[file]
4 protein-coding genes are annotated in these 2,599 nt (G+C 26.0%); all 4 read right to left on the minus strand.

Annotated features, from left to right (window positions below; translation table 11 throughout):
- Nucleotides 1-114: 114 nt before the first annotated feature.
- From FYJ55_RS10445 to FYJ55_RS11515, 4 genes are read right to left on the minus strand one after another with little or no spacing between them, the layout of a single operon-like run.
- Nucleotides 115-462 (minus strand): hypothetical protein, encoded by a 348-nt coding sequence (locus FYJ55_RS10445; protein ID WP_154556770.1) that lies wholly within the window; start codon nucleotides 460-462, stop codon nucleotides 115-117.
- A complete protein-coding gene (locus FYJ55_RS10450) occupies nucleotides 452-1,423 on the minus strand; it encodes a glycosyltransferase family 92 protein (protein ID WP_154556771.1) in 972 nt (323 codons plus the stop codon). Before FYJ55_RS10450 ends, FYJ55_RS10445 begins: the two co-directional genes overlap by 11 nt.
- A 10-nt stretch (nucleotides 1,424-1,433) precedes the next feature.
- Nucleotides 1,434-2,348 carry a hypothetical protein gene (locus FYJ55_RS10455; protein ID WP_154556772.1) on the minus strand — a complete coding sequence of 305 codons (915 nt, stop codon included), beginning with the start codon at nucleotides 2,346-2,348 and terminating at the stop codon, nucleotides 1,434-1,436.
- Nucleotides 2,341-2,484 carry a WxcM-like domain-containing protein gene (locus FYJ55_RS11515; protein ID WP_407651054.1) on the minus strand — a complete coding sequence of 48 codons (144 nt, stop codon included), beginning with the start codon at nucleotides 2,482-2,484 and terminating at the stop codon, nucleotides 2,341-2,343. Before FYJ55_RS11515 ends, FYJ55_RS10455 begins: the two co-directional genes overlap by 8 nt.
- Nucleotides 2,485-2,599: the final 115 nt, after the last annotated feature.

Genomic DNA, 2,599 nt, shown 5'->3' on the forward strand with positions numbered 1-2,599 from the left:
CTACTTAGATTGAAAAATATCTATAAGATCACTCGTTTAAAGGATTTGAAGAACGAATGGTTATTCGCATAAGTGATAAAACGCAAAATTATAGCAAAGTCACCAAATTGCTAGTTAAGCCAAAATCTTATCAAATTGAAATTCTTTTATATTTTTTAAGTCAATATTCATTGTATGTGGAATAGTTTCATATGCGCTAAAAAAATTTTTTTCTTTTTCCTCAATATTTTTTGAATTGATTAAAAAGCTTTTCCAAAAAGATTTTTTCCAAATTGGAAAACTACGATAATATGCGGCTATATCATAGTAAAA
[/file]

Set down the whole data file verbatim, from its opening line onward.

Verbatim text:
4 protein-coding genes are annotated in these 2,599 nt (G+C 26.0%); all 4 read right to left on the minus strand.

Annotated features, from left to right (window positions below; translation table 11 throughout):
- Nucleotides 1-114: 114 nt before the first annotated feature.
- From FYJ55_RS10445 to FYJ55_RS11515, 4 genes are read right to left on the minus strand one after another with little or no spacing between them, the layout of a single operon-like run.
- Nucleotides 115-462 (minus strand): hypothetical protein, encoded by a 348-nt coding sequence (locus FYJ55_RS10445; protein ID WP_154556770.1) that lies wholly within the window; start codon nucleotides 460-462, stop codon nucleotides 115-117.
- A complete protein-coding gene (locus FYJ55_RS10450) occupies nucleotides 452-1,423 on the minus strand; it encodes a glycosyltransferase family 92 protein (protein ID WP_154556771.1) in 972 nt (323 codons plus the stop codon). Before FYJ55_RS10450 ends, FYJ55_RS10445 begins: the two co-directional genes overlap by 11 nt.
- A 10-nt stretch (nucleotides 1,424-1,433) precedes the next feature.
- Nucleotides 1,434-2,348 carry a hypothetical protein gene (locus FYJ55_RS10455; protein ID WP_154556772.1) on the minus strand — a complete coding sequence of 305 codons (915 nt, stop codon included), beginning with the start codon at nucleotides 2,346-2,348 and terminating at the stop codon, nucleotides 1,434-1,436.
- Nucleotides 2,341-2,484 carry a WxcM-like domain-containing protein gene (locus FYJ55_RS11515; protein ID WP_407651054.1) on the minus strand — a complete coding sequence of 48 codons (144 nt, stop codon included), beginning with the start codon at nucleotides 2,482-2,484 and terminating at the stop codon, nucleotides 2,341-2,343. Before FYJ55_RS11515 ends, FYJ55_RS10455 begins: the two co-directional genes overlap by 8 nt.
- Nucleotides 2,485-2,599: the final 115 nt, after the last annotated feature.

Genomic DNA, 2,599 nt, shown 5'->3' on the forward strand with positions numbered 1-2,599 from the left:
CTACTTAGATTGAAAAATATCTATAAGATCACTCGTTTAAAGGATTTGAAGAACGAATGGTTATTCGCATAAGTGATAAAACGCAAAATTATAGCAAAGTCACCAAATTGCTAGTTAAGCCAAAATCTTATCAAATTGAAATTCTTTTATATTTTTTAAGTCAATATTCATTGTATGTGGAATAGTTTCATATGCGCTAAAAAAATTTTTTTCTTTTTCCTCAATATTTTTTGAATTGATTAAAAAGCTTTTCCAAAAAGATTTTTTCCAAATTGGAAAACTACGATAATATGCGGCTATATCATAGTAAAA